Reuters blog archive
Riskiest markets saw their first hiccup in a while in the last couple of days, with a 100-point loss in the Dow Thursday that has raised a bit of concern for the first time in ages, it seems. Of course, 100-point drops in the Dow aren't really what they used to be, but that doesn't mean this nascent selloff should be ignored. Worldwide issues - the sudden rise in oil prices on the growing insurgency in Iraq - have investors backing away from equities and shifting a bit into safer assets like the Treasury market. The indirect bidders in Thursday's auction of 30-year notes took the highest amount of the auction since 2006, perhaps as a way to offset worries about weak growth worldwide and the uncertainty in the Middle East.
The declines translated directly to the transportation stocks, where a confluence of factors have conspired to knock down the likes of airlines (just when they stopped seeming so horrible as investments). Lufthansa's warning earlier in the week brought some fresh worries about discretionary spending, while the rise in oil prices translated directly to a falloff in the airlines.
Notably, Jason Goepfert of Sundial Research points out that transports and crude were near nine-month highs, so it's not as if they're just inversely correlated. He says, however, that when this does occur, the one that breaks bad is the transports sector. In the first two weeks after both hit nine-month highs, the transport names tend to keep moving up, but by six months later, the full effects of rising oil costs is felt, as the average loss when looking at 13 instances dating to 1987 shows a 5.9 percent drop.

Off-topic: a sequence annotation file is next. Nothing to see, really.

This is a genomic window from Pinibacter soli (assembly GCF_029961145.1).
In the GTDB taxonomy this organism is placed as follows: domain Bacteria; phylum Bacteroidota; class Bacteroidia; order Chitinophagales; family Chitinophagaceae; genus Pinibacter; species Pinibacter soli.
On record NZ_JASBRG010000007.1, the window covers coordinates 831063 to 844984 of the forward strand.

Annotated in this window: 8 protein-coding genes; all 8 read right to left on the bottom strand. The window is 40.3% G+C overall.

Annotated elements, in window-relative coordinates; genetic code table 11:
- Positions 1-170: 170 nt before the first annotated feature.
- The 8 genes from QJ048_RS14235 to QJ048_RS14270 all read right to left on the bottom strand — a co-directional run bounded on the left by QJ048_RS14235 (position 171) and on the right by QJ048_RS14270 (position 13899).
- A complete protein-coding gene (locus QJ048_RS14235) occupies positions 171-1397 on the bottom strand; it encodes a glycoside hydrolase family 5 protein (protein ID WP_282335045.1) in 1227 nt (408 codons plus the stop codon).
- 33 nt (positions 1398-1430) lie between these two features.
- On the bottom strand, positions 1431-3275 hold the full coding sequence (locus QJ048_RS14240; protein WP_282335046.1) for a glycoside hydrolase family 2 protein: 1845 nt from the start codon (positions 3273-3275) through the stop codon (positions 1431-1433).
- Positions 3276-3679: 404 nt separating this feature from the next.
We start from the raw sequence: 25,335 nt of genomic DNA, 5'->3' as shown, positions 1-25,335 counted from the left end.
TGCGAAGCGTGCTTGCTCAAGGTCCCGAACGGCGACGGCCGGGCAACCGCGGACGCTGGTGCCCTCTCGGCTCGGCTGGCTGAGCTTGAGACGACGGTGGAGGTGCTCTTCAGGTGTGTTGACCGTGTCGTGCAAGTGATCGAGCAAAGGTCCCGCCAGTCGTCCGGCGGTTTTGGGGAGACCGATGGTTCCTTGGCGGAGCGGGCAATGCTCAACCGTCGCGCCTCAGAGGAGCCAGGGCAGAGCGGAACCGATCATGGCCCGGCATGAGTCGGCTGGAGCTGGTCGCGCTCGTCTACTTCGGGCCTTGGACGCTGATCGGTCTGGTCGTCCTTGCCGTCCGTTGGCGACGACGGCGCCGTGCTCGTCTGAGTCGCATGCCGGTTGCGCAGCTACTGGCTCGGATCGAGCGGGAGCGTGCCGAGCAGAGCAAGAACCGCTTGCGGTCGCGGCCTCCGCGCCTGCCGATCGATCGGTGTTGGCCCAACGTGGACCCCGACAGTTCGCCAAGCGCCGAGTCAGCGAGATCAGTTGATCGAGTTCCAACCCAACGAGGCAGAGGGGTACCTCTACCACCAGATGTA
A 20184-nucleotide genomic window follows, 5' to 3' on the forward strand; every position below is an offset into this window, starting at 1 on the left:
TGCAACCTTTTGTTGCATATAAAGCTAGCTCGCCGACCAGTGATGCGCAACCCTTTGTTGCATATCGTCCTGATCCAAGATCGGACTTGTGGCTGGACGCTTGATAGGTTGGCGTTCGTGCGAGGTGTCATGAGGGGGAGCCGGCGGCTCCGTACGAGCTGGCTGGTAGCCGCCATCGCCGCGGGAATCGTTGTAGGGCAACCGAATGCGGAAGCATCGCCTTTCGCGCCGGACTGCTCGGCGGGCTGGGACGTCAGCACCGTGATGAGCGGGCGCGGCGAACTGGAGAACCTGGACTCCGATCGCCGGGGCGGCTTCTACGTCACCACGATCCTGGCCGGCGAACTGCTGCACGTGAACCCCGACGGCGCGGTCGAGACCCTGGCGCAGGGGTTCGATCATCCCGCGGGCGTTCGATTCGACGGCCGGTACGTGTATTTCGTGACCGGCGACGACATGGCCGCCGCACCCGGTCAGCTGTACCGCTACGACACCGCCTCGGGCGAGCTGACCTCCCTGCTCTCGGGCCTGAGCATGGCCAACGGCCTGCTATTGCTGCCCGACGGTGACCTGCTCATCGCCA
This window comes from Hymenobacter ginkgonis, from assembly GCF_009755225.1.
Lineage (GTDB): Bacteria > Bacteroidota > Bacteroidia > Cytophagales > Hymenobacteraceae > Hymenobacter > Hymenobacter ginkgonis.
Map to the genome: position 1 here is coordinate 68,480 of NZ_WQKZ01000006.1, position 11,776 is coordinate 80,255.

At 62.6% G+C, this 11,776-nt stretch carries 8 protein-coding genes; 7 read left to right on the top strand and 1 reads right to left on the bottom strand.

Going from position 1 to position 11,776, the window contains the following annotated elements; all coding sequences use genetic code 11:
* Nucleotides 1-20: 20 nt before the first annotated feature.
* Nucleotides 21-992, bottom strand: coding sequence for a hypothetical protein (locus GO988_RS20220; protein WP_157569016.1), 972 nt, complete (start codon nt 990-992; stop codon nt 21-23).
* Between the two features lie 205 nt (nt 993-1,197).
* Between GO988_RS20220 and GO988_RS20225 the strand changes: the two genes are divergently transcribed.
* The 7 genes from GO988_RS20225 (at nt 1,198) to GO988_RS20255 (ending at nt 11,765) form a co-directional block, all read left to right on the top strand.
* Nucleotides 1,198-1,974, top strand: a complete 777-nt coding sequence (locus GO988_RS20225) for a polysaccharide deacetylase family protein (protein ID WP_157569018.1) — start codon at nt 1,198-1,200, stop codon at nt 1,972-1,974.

There are other reasons for some of the recent weakness. Boeing shares were hit Wednesday after the defeat of House Majority Leader Eric Cantor in his Virginia congressional district. It may amount to little, but the loss by Cantor puts Republicans in a better position to block the re-authorization of the Export-Import Bank that has meant a lot to Boeing and plenty of other major corporations; we'll be exploring this topic in a forthcoming story, but with $50 or so billion going for plane purchases financed by the bank, it is a headwind.
from Stories I’d like to see:
In the wake of the failed launch of Healthcare.gov there has been some spectacular insider coverage, particularly by the Washington Post and New York Times, of the failure of the private contractors to deliver what they promised when they won the assignments to build the federal insurance exchange. But while there has been some mention of problems with the contract procurement process itself (focusing on the notion that in Washington the IT providers who win the contracts are better at winning IT contracts than at doing cutting-edge IT), one piece of the story has so far been missing: Who actually decided to award the Healthcare.gov contract to CGI and the others who shared the work? And on exactly what basis?